Libraries celebrate Library Lovers Month
February 5, 2016
February is all about love. It’s about Valentine’s Day, where millions of people show and reveal their love and affection to their significant others or crushes. It’s also National Library Lover’s Month.
Earlier this week, representatives from the Park City Library and Summit County Library system have told The Park Record of how they will spread the joy.
Park City Library
"Many people may know in some sense that February is Love Your Library Month," said Jessica Manis, the Park City Library’s adult services librarian. "Really, every day is Love Your Library Day, but it’s great to call out a specific time frame where we can celebrate and ask our patrons to celebrate with us."
The special programs that will be offered this year include an Anti-Valentine’s Uncelebration on Feb. 12 and some live theater on Feb. 17, she said.
"The Uncelebration is for teens and youth and will feature sarcastic, broken-heart crafts and games," Manis said. "This puts a spin on the whole month."
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The live theater production that will be held on Feb. 17 is "Improv at the Library," and will feature Park City’s own Not PC Players.
"They are going to perform a Love Your Library-themed set," Manis said.
The troupe features Park City Library’s Youth Services Librarian Katrina Kmak.
"I can’t wait to see what they do," Manis said.
On the subtle end of the National Library Lover’s month, the Park City Library has set up some entry-way displays and is encouraging donors to purchase tiles on their mural.
The black and white mural photograph, which was taken by Park City-based photographer Mark Maziarz, has been divided into squares and donors can purchase and personalize a colored tile that will be placed on the mural.
"This month we are recommending the donors to remember someone who introduced them to books or reading, or something like that," Manis said.
In addition to these special programs, the Park City Library will continue to offer Story Time and Baby and Me sessions as well as training in its You Create Lab.
"We have a sound booth, 3-D Printers, and 3-D printer pens that people can use," Manis said. "And we have a lot of technology you can check out."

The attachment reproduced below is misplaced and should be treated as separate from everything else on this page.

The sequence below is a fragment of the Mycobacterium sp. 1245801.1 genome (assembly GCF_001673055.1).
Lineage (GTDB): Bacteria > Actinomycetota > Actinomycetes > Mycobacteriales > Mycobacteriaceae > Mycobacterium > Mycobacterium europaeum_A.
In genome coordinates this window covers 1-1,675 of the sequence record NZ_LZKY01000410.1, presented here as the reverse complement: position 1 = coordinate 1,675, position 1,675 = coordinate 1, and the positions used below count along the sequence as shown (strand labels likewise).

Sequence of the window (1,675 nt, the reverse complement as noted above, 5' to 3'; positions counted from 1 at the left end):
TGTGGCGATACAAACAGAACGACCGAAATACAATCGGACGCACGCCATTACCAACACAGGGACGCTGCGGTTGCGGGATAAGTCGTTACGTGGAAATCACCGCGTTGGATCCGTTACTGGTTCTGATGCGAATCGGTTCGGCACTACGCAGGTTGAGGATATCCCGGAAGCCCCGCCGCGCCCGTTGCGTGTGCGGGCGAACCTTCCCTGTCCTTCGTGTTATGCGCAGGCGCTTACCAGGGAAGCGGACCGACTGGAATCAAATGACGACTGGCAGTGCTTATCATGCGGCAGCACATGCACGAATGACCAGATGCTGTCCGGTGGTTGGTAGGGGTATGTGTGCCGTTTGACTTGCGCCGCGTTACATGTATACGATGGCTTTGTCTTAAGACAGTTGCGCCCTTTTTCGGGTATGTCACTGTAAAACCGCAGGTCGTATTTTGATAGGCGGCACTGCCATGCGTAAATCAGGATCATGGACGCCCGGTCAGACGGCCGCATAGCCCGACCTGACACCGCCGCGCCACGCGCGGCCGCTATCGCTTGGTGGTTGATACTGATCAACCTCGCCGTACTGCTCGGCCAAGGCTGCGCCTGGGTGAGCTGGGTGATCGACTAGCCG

All program, including the Anti-Valentine’s Uncelebration and Improv at the Library, are free and open to the public.
"We hope people come in and like the programs and have fun," Manis said. "That’s what this is all about."
For more information, visit http://www.parkcitylibrary.org.
Summit County Library
The Summit County Library System is going all out this year, said director
The three branches — located at Kamas, Coalville and Kimball Junction — will feature author events, writing contests and film screenings.
"We always try to do something the week before or on the week of Valentine’s Day," Compton said. "Since it falls on Sunday this year, we’re doing a bulk of the things on Feb. 10."
On that day, each branch will observe the usual Wednesday Story Time, but there will be a special Story Time with local children’s author and illustrator Robert Neubecker at the Kimball Junction Branch, 1885 W. Ute Blvd.
"He not only writes children’s books, but he also illustrates for some pretty prominent publications such as the Wall Street Journal and the New York Times," Compton said. "We had him come a couple of years ago when the Summit County Library had its reading marathon, when we had someone read all day, and he was one of the authors who was generous and donated their time."